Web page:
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Top Book Blogs 10/2015

[The Millions] Detoured Genius: On the Work of John Keats
John Keats’s 220th birthday falls this Halloween. Born on October 31, 1795, Keats survived only 25 years, but in that time developed into a poet of superhuman range, energy, and craftsmanship. The middle child of an orphaned family, Keats lived in a London populated by Dickensian characters: His

[Guardian Books Blog] Girls behaving badly – the thrilling rise of the YA antiheroine
They’ve been too nice for too long, but now mean, monstrous and even murderous girls are revitalising young adult fictionAntiheroes don’t feature in a lot of kids’ or young adult fiction. Likability, someone to root for, victims of clear-cut injustice – classic main characters tend to the

[Salon Books] “I don’t think Chris Christie learned anything”: Phony education “reform,” Facebook cash, and the real casualty — public school students
Q: As someone who spends a fair amount of time poking around in the smoldering wreckage of urban public education, I often get the sense that education reform advocates don’t have a plan for what’s going to happen to the kids reform leaves behind—the ones who remain in what’s left of the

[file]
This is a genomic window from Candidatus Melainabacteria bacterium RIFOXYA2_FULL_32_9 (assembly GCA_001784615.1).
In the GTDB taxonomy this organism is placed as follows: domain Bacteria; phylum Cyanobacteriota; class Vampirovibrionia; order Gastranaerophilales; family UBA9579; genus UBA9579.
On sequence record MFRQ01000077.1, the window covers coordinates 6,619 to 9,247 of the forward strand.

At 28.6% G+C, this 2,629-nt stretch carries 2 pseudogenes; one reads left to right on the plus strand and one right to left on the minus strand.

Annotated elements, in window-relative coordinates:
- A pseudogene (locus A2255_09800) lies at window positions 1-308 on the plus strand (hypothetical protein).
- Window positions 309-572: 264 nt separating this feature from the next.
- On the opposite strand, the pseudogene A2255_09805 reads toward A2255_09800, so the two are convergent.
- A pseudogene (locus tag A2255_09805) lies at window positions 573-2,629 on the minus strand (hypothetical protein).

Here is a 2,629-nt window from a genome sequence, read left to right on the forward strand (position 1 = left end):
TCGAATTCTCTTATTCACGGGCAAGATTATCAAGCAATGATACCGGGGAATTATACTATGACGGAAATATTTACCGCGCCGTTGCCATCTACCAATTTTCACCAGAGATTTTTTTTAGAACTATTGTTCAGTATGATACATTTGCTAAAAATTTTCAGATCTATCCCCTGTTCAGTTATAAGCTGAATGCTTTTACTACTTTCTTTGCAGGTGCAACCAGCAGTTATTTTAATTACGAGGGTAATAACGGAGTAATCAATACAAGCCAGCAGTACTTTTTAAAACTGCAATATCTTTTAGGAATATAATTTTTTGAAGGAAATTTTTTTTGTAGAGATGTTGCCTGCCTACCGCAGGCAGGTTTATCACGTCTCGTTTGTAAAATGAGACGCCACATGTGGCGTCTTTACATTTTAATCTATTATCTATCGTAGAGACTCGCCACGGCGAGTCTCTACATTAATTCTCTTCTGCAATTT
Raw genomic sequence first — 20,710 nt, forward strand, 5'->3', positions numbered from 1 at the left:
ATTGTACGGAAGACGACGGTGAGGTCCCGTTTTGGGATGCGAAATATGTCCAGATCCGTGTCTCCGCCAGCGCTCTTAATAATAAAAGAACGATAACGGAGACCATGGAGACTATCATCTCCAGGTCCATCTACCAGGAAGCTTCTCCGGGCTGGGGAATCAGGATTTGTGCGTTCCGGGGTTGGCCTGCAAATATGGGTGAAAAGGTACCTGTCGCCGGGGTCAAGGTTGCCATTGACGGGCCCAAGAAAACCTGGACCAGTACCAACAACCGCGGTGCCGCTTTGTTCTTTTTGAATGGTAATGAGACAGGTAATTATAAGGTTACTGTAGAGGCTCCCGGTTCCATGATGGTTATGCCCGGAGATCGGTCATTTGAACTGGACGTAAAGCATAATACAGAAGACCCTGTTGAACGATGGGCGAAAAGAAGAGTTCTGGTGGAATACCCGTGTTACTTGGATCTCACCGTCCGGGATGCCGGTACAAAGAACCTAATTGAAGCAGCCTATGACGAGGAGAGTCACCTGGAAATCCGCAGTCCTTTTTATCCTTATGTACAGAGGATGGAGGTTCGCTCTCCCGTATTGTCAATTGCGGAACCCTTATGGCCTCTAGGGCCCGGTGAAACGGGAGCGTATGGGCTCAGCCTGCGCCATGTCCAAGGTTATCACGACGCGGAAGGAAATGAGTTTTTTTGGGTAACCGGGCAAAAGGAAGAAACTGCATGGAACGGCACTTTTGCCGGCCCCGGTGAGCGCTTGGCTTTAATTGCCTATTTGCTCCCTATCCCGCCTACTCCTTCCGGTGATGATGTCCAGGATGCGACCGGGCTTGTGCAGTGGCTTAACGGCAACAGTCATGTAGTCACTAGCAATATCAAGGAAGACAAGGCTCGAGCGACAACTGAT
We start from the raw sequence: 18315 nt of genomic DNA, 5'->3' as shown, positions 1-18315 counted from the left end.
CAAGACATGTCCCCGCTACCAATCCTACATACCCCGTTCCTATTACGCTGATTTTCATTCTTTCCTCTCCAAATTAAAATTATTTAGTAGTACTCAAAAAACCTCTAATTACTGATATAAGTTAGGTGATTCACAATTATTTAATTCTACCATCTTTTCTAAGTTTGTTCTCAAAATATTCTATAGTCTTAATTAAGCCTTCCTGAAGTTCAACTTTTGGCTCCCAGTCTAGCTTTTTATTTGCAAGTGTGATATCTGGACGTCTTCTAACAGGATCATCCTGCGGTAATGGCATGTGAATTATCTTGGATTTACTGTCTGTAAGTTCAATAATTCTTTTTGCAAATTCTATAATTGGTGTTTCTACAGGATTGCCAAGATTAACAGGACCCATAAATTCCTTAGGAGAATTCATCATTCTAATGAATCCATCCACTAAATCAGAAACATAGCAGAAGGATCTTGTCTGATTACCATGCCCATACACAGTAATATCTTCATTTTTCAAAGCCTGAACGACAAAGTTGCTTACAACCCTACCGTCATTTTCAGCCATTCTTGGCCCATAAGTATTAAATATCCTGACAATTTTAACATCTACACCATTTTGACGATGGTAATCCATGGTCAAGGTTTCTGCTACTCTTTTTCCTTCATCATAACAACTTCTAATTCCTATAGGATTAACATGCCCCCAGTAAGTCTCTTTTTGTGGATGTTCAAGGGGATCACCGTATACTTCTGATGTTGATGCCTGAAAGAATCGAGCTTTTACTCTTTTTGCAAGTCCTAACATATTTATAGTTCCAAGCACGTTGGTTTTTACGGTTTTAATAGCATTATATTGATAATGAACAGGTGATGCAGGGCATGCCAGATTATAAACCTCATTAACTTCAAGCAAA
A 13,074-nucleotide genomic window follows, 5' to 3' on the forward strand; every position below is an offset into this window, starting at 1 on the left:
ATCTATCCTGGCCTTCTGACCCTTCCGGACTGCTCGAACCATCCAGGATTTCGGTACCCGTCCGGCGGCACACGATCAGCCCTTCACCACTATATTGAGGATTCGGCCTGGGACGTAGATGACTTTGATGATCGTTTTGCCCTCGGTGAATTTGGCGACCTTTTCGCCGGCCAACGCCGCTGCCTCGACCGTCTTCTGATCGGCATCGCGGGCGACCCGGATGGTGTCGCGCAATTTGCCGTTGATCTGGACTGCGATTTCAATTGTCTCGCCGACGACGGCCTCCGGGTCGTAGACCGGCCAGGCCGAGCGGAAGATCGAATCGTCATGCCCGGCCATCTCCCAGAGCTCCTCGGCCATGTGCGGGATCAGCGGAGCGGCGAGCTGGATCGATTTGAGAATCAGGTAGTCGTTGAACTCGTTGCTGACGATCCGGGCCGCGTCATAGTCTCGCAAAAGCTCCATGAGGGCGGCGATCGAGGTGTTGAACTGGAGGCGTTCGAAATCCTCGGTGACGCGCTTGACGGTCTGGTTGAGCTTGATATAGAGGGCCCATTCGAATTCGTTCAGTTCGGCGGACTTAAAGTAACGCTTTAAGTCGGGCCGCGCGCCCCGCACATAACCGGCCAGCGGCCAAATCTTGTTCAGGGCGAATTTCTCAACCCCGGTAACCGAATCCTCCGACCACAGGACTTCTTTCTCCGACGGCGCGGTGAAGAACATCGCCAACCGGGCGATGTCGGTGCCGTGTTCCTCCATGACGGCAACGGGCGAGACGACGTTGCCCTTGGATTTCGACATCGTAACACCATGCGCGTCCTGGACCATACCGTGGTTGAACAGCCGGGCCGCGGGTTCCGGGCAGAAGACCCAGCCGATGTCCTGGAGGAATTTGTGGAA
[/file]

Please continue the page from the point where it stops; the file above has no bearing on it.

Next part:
[Book Forum] PAPER TRAIL: Friends review friends in the New York Times
You can read Andrew Roberts’s review of Niall Ferguson’s authorized Henry Kissinger biography in this Sunday’s New York Times Book Review. But you might want to prepare first by reading this review of the review by Greg Grandin, author of a more critical Kissinger biography. He points out that

[Book Forum] OMNIVORE: The perils of Putin's grim trigger
The real reason Russia is "helping" Syria

[Guardian Books Blog] Comic relief: should writers and artists charge fans for autographs?
Some creators say fans should pay a fee for signatures at comic conventions, but can the magic of science fiction and fantasy survive the market in autographs?At every comic convention you’ll find panel discussions, caped crusader costumes and very long queues. But some of the waiting fans have

[The Millions] Grief and Memory
Humans have been covering paintings, windows, and mirrors after the passing of loved ones for generations. Why do we feel the need to close off our connection to the outside world when we are grieving? Colin Dickey writes about the social, literary, and religious connotations of grief and memory at